# Rigorous Proof on Malicious Zero-Knowledge Property of Schnorr Protocol

Let us recall the Schnorr Protocol, following Chris Peikert's excellent Notes on the Theory of Cryptography.

Protocol. Let $$G=\langle g \rangle$$ be a cyclic group of order $$q$$. We consider an arbitrary element $$x\in G$$, having Discrete Logarithm $$w=:\log_g(x)$$. The input to the Prover $$P$$ is $$x,w$$ and to the Verifier $$V$$ is just $$x$$. The interactive Proof System is defined as follows:

My Question is on the Zero-Knowledge Property for a $$\color{red}{\textrm{Malicious Verifier V^*}}$$.

So, in the same Set of Notes, we define a simulator $$S^{V^*}$$ as follows:

$$\underline{\text{Simulator S^{V^*}(x)}}$$

REPEAT

• $$b \stackrel{\\\\\}{\leftarrow}\{0,1\} \ ; \ a \stackrel{\\\\\}{\leftarrow} G$$
• $$z\leftarrow g^a x^{-b}$$
• $$b' \stackrel{}{\leftarrow} V^*(z)$$

UNTIL $$(b'=b)$$

RETURN $$(z,b,a)$$

I would be more than grateful if someone could rigorously show why this distribution, $$S^{V^*}(x)$$, is indistinguishable from the distribution $$\mathrm{VIEW}_{(P,V^*)}^{V^*}(x)$$ and what kind of indistinguishability we have.

It is noticeable that I couldn't find anywhere on the Internet a rigorous Proof for the Mailicious Verifier Case, but only for the Honest Verifier Zero-Knowledge (HVZK). Is that so easy that it is ommited?

• Let's wait Chris Peikert to answer this? Commented Mar 3 at 8:32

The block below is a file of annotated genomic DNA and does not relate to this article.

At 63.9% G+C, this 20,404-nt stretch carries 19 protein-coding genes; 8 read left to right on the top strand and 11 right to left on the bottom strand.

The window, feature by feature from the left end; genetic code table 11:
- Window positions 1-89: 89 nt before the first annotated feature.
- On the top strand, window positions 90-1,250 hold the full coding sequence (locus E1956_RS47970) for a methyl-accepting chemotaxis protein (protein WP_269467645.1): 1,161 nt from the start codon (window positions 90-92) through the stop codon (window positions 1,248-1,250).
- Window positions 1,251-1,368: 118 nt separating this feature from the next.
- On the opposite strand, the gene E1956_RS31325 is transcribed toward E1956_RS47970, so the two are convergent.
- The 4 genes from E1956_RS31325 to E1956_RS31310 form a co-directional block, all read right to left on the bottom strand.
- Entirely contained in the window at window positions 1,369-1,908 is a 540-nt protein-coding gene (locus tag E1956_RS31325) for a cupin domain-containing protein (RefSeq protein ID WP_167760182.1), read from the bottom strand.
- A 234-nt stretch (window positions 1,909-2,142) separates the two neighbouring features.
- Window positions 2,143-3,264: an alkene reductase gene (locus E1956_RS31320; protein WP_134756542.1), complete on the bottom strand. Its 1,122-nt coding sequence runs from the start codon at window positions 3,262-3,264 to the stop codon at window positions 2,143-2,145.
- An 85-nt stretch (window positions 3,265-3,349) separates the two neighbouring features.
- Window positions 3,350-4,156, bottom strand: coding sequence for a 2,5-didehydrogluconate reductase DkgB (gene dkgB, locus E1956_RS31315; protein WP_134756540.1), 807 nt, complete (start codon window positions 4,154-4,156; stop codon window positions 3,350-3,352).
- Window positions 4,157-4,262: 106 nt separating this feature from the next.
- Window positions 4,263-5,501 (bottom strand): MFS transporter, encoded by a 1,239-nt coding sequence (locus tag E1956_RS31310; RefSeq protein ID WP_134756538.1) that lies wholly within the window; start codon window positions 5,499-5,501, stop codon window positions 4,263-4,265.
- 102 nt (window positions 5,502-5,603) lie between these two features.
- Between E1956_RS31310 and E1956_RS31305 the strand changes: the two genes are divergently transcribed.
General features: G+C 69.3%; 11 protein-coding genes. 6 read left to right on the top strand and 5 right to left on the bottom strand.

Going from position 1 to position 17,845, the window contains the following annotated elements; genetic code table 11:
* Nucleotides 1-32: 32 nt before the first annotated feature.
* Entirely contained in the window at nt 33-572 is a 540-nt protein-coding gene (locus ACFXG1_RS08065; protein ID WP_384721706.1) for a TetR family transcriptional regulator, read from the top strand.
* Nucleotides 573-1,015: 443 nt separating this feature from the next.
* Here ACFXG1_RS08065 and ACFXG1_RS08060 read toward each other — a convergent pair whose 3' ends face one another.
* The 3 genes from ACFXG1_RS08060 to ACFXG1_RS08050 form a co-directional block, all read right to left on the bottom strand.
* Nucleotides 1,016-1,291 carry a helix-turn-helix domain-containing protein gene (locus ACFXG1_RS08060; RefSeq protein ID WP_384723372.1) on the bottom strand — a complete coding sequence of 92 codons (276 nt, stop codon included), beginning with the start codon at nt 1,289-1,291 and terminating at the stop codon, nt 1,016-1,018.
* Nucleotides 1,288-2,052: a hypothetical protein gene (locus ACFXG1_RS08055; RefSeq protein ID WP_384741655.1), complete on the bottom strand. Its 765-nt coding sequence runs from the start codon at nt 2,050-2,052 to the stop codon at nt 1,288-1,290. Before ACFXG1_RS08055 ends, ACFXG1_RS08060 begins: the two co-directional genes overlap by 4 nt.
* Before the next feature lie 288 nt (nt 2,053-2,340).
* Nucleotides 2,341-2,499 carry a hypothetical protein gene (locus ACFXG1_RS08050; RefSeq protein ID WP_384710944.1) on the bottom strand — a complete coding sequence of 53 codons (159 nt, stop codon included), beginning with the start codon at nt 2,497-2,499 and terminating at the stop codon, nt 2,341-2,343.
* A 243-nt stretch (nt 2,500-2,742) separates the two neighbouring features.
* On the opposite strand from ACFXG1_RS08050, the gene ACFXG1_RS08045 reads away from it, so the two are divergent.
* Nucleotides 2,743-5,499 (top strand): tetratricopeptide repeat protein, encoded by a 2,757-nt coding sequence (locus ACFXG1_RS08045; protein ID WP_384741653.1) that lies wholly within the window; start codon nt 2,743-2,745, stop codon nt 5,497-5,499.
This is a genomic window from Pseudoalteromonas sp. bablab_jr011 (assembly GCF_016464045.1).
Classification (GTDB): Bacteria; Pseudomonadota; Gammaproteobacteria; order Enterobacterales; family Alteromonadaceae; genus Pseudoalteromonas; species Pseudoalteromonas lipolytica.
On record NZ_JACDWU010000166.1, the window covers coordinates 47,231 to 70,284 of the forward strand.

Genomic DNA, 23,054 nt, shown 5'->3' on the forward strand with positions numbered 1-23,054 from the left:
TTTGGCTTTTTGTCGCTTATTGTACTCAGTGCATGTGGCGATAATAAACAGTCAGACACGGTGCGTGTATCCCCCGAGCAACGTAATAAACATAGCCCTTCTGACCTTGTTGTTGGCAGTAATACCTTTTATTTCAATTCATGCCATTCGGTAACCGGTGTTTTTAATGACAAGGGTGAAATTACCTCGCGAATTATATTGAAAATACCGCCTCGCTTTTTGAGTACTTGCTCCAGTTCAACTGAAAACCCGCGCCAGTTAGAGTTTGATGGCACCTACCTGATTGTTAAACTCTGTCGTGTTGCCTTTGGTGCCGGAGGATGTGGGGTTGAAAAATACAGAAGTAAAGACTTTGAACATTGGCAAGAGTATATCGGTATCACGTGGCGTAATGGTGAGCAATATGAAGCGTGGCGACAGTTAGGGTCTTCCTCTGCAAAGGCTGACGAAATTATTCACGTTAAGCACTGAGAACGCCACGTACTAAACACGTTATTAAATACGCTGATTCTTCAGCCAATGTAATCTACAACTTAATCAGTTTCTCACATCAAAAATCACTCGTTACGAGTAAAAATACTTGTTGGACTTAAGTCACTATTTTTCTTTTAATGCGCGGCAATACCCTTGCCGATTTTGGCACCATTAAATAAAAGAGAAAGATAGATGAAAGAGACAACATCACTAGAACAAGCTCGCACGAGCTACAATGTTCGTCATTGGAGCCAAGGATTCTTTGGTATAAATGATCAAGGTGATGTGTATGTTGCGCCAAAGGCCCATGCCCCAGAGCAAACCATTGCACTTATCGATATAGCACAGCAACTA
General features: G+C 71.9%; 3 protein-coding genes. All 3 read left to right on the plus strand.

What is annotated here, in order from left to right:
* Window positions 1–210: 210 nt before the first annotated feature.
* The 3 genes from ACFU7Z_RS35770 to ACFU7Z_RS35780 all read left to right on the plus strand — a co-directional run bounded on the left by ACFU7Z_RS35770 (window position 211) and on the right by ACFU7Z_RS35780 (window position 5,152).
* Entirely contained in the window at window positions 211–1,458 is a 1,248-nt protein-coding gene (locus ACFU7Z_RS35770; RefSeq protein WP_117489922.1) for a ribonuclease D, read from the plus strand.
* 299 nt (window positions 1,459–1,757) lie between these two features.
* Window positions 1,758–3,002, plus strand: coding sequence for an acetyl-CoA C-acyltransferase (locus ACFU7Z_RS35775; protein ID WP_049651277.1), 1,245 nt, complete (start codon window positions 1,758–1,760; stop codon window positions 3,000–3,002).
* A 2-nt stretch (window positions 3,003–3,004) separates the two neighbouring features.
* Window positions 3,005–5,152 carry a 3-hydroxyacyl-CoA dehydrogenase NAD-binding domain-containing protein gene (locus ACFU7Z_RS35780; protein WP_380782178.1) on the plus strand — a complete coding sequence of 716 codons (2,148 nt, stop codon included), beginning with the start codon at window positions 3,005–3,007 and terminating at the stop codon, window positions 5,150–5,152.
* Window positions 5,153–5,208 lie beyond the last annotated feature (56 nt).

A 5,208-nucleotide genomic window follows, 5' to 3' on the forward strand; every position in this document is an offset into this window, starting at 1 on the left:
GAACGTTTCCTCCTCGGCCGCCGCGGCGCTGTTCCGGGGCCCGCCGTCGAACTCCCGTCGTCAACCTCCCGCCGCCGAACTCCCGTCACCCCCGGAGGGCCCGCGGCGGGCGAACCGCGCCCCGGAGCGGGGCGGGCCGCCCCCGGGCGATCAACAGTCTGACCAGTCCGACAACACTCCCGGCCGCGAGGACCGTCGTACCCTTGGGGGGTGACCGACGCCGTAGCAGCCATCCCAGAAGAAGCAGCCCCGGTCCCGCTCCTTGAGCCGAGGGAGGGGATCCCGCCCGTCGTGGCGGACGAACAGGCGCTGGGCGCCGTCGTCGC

• Sure, this will be great! However everyone who can show how to calculate this probability using the repeat statement in the algorithm, is more than welcome. Commented Mar 5 at 2:44

I think you might be overthinking the result? The key here is that the simulator has a very powerful advantage, which is that it can rewind $$V^\ast$$, that is, running with many inputs as much as it wants, until something happens.

With this in mind, note that in the simulated execution $$(z,b,a)$$ is distributed as:

• $$b$$ random
• $$a$$ random
• $$z$$ constrained to $$z = g^ax^{-b}$$.

In the real world, the tuple is distributed as:

• $$b$$ random
• $$z$$ random
• $$a$$ constrained to $$a = r+bw$$.

Both triples have exactly the same distribution. There are different ways to see this, some more formal than the others. Intuitively, it's a combination of the following two things:

1. $$z = g^ax^{-b}$$ if and only if the discrete log $$r$$ of $$z$$ is $$a -bw$$, that is, $$r = a-bw$$
2. Sampling $$r$$ at random and letting $$a = r+bw$$ leads to the same distribution for the tuple $$(a,r)$$ than first sampling $$a$$ and then letting $$r = a-bw$$.

If you want to prove this even more formally maybe it's useful to see why the one-time-pad is perfectly secure; it's the same proof.

• Dear Daniel, many thanks for the answer. I already had this intuition, and this exactly why I posted here the question. It would be more than nice if you could provide a rigorous proof --it may help a lot of people! :) Commented Mar 19 at 0:44
• But the verifier is malicious so $b$ is not random, it is an arbitrary randomized function of $z$. Commented Apr 6 at 2:20